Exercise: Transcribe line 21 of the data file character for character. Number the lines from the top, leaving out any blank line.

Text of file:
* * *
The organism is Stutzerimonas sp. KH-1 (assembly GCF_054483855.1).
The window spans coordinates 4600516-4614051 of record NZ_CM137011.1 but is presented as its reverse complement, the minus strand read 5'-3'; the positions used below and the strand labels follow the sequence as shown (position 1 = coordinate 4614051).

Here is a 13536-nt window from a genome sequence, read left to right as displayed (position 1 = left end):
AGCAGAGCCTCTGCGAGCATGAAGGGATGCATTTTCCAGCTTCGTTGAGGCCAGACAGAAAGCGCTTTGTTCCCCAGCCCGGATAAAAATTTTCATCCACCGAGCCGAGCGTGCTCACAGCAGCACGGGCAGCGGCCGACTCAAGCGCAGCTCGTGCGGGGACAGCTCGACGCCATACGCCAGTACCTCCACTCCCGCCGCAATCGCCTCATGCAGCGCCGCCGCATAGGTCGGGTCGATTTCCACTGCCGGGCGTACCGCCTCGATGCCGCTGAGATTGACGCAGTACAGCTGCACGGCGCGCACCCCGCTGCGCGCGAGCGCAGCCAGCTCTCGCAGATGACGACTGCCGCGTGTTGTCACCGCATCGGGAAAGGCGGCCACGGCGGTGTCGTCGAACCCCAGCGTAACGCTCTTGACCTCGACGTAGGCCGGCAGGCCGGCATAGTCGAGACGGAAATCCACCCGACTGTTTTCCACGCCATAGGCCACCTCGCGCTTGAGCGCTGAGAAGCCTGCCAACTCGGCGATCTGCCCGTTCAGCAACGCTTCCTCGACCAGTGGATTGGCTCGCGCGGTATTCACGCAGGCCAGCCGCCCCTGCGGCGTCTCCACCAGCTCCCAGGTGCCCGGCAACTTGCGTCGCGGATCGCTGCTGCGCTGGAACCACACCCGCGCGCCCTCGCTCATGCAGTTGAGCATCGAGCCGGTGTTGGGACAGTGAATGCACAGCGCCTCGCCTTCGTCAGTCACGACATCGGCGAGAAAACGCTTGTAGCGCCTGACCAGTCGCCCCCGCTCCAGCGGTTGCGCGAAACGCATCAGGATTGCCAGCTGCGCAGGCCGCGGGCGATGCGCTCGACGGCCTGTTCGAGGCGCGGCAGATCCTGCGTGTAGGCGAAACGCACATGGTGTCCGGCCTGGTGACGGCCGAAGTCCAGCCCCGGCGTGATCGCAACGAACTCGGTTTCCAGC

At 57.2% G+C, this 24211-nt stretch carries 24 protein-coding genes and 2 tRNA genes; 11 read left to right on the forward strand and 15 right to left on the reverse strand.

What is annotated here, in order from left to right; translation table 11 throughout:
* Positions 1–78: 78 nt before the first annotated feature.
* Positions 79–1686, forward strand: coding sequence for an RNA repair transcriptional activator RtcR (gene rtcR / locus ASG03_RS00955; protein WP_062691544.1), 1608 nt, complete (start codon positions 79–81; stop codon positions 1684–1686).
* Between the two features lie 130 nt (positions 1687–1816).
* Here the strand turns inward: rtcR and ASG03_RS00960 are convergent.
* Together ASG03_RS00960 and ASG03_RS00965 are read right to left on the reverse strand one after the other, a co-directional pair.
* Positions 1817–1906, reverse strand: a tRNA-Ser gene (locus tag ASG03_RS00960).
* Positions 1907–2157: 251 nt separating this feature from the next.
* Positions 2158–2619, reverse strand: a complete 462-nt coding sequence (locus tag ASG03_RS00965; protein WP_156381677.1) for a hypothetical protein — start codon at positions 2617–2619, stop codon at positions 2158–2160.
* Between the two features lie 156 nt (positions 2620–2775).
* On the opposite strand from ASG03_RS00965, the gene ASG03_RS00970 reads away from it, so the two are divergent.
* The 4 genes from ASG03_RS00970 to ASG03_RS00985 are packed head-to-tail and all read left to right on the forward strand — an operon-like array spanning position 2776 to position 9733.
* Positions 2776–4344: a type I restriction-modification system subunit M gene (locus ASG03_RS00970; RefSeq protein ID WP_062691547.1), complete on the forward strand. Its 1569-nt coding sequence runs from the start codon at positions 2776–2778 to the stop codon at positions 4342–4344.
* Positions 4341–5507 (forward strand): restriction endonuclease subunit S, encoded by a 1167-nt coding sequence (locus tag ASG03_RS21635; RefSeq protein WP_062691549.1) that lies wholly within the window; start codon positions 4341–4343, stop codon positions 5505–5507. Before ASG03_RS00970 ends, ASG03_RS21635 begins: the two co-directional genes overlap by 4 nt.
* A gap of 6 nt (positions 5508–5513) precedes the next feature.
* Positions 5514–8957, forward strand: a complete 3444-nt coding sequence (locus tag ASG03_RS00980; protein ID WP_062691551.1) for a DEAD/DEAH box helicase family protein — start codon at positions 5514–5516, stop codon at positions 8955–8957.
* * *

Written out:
* Positions 5514–8957, forward strand: a complete 3444-nt coding sequence (locus tag ASG03_RS00980; protein ID WP_062691551.1) for a DEAD/DEAH box helicase family protein — start codon at positions 5514–5516, stop codon at positions 8955–8957.